No space for Agent Montaner

Jean-Guy Allard

A strange dialogue recently occurred via open letters between the famous Cuban singer-songwriter Silvio Rodríguez – of universal fame and with a talent that has been celebrated many times over – and CIA agent Carlos Alberto Montaner, a fugitive from the Cuban justice system for placing bombs in cinemas and stores in the 1960s. He also collaborated with the assassination of religious figures in El Salvador and currently identifies himself with the troop of coup gangsters which took power in Honduras.


The controversial correspondence between the Cuban, whose songs are heard and sung on every continent, and the State Department propagandist who abandoned the United States to work for the CIA in Falangist Spain during the 1970s, is now being published on every website that carries the stamp of yanki intelligence, beginning with El Nuevo Herald.

In the exchange, Silvio expresses himself with the nobility that characterizes him and the unpatriotic Montaner writes with his usual deceptive language affiliated to so-called public diplomacy, managed in days past by Otto Reich and now under the guidance of the Hillary Clinton – John Negroponte duo.

The ping pong match, which placed the Cuban singer and intellectual on one side and the owner of the covert mechanism of U.S aggression to spread systematic disinformation – ordered, coordinated and synchronized by the U.S intelligence agencies – on the other.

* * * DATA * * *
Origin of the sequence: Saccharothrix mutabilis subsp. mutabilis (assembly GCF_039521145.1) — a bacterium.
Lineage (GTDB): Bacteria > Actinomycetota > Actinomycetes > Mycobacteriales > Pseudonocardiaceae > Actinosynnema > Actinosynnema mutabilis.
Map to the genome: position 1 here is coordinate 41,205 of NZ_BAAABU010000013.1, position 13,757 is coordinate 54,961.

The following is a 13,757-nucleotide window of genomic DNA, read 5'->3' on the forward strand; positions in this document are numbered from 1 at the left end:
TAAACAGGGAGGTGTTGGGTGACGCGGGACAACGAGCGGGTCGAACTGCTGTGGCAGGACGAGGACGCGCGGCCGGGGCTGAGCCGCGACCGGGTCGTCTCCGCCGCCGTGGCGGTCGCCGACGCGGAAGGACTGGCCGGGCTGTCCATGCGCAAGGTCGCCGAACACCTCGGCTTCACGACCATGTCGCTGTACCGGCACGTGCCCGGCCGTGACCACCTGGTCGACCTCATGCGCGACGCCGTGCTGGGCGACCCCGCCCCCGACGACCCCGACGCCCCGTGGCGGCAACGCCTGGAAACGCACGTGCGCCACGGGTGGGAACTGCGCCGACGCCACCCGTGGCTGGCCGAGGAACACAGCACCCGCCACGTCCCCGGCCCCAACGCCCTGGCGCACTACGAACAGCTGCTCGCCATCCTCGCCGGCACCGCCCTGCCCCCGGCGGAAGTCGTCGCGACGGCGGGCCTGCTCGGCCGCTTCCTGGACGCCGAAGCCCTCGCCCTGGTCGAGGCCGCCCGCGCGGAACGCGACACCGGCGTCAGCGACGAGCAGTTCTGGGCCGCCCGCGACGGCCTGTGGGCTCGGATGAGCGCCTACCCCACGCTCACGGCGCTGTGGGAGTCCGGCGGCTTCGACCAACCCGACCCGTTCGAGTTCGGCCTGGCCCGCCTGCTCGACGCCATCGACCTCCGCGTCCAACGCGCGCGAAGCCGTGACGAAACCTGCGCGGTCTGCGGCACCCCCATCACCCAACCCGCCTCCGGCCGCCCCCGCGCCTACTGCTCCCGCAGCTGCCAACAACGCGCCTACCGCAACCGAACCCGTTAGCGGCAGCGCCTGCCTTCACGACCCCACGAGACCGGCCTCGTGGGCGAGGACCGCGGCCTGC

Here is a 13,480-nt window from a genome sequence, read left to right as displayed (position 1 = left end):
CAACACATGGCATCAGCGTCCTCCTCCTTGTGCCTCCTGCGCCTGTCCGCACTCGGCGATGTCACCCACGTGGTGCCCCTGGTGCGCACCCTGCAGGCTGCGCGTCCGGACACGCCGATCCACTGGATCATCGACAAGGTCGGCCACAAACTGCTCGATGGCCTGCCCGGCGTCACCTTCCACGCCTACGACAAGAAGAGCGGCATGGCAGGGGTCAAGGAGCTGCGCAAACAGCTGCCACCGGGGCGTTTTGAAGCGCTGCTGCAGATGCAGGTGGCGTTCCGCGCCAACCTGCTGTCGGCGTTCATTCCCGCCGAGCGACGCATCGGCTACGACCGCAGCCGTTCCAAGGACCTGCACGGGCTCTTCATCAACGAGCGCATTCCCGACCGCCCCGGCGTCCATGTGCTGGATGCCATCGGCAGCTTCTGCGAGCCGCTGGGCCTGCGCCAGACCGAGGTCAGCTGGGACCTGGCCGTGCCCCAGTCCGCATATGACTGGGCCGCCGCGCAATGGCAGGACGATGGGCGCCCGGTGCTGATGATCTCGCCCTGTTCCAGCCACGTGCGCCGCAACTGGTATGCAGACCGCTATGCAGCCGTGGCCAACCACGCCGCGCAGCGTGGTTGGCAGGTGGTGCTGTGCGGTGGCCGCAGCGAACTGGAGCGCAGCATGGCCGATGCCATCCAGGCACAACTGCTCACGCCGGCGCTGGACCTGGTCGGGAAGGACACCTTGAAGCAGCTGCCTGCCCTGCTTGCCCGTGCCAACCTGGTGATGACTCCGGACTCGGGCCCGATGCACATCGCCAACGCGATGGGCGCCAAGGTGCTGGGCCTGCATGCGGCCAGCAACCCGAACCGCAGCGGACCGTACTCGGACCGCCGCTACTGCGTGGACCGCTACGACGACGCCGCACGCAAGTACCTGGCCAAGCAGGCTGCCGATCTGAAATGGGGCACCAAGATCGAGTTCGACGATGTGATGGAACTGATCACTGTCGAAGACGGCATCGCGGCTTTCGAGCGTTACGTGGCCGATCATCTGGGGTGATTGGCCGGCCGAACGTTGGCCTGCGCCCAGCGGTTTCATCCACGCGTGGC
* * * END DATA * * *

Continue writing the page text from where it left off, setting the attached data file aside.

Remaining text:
And that owner is an unsavory character who divides his time, conspiring throughout, between his residence in Retiro Park in Madrid and his property on Brickell Avenue in Miami.

Without going into total detail – he has spent more than 50 years of servile collaboration dreaming of annexing and definitively defeating his country of origin – it is worth outlining most notorious acts of Montaner’s political delinquency:

—On Monday, December 26, 1960, in the early morning hours, Montaner was arrested in Havana along with 16 terrorists in a wide-ranging operation to dismantle a network placing bombs in stores and cinemas in the city.